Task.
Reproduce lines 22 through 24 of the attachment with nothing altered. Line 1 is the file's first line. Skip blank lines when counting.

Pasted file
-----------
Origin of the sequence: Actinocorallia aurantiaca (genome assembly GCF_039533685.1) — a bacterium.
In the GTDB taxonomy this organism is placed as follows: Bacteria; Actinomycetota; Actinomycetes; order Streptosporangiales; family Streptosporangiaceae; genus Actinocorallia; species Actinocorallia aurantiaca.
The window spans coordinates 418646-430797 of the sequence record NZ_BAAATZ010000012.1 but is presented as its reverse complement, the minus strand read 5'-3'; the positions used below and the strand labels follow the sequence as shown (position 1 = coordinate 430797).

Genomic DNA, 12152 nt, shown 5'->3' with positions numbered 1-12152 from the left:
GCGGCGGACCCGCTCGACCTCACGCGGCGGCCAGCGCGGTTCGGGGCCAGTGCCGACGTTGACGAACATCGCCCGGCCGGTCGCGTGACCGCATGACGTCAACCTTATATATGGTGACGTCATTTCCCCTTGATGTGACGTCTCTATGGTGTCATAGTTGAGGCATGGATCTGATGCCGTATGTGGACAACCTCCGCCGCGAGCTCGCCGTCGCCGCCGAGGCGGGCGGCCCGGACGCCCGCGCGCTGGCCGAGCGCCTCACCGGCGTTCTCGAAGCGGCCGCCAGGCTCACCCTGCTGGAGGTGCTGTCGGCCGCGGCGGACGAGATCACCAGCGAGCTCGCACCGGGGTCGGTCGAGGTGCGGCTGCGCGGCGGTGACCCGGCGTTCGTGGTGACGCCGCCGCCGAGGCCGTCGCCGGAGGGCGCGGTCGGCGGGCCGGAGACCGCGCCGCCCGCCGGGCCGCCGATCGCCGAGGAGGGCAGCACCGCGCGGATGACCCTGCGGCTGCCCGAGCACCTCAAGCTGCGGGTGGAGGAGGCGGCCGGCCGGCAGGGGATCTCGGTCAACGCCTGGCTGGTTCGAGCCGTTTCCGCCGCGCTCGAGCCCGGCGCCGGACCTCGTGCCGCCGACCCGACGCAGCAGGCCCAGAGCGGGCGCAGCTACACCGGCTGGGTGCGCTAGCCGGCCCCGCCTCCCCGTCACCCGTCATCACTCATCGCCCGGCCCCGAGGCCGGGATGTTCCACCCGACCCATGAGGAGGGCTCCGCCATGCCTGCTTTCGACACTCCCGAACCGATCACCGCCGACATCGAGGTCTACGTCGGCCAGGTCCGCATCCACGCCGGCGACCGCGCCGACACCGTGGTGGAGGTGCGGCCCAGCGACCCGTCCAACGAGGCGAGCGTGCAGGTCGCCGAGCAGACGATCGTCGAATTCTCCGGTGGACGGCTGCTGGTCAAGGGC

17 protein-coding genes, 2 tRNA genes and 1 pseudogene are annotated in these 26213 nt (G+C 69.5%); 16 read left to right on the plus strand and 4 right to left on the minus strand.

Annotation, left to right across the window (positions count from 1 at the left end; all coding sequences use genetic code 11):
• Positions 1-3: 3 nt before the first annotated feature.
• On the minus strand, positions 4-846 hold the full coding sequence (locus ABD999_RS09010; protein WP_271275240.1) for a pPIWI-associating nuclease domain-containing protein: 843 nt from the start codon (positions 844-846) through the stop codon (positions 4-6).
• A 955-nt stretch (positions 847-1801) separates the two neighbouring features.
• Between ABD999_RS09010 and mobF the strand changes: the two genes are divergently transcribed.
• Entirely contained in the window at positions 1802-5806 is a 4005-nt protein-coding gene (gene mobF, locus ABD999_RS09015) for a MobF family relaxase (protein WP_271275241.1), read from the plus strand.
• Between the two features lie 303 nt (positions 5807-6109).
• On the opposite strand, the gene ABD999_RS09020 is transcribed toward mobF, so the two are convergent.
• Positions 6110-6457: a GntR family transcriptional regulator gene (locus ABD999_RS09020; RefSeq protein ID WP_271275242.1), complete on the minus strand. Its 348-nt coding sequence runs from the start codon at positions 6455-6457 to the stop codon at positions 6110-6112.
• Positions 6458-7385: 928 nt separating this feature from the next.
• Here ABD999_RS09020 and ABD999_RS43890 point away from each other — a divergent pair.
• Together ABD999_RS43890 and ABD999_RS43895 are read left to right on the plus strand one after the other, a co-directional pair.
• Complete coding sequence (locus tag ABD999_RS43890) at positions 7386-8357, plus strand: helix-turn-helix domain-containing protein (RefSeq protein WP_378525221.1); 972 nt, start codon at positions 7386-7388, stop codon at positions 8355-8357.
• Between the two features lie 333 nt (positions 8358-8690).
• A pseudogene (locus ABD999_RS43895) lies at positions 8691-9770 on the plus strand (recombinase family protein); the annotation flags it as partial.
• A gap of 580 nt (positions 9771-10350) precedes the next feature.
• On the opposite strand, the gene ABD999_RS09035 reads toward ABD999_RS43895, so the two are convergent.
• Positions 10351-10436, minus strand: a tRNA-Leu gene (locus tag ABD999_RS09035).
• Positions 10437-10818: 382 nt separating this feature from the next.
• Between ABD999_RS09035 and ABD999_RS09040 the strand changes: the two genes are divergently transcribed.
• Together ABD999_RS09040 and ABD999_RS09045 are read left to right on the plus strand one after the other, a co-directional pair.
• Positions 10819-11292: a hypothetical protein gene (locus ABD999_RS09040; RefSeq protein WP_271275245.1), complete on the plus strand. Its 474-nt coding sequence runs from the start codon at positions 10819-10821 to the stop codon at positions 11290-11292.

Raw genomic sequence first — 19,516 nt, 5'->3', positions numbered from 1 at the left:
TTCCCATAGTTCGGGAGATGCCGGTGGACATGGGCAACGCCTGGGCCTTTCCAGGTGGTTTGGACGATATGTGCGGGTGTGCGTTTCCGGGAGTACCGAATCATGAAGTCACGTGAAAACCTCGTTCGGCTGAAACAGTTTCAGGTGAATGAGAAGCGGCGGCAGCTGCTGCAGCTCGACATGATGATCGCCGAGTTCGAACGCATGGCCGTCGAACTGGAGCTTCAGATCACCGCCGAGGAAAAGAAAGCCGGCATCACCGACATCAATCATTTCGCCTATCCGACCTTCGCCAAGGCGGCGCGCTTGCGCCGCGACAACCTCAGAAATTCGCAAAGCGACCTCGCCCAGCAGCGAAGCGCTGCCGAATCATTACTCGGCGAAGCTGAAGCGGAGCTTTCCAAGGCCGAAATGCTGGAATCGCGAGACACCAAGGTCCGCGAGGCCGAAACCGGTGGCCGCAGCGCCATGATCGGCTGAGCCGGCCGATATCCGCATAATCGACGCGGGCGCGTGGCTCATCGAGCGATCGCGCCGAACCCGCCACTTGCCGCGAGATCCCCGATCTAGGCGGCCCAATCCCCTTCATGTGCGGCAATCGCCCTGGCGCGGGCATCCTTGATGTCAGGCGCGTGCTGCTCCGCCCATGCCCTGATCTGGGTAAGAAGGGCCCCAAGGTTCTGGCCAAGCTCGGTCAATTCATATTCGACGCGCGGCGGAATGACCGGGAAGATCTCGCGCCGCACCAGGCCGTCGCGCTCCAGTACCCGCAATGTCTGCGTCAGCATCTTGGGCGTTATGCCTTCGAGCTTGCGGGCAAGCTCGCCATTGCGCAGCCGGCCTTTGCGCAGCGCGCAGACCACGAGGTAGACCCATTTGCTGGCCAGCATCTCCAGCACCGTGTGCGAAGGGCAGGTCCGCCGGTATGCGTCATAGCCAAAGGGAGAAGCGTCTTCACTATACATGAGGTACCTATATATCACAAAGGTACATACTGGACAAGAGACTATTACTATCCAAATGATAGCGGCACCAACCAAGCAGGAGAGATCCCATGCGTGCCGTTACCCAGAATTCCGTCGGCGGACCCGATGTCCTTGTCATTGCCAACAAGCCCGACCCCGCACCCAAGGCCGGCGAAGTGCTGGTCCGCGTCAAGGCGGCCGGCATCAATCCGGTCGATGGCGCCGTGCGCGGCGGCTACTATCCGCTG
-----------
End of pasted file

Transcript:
• A gap of 580 nt (positions 9771-10350) precedes the next feature.
• On the opposite strand, the gene ABD999_RS09035 reads toward ABD999_RS43895, so the two are convergent.
• Positions 10351-10436, minus strand: a tRNA-Leu gene (locus tag ABD999_RS09035).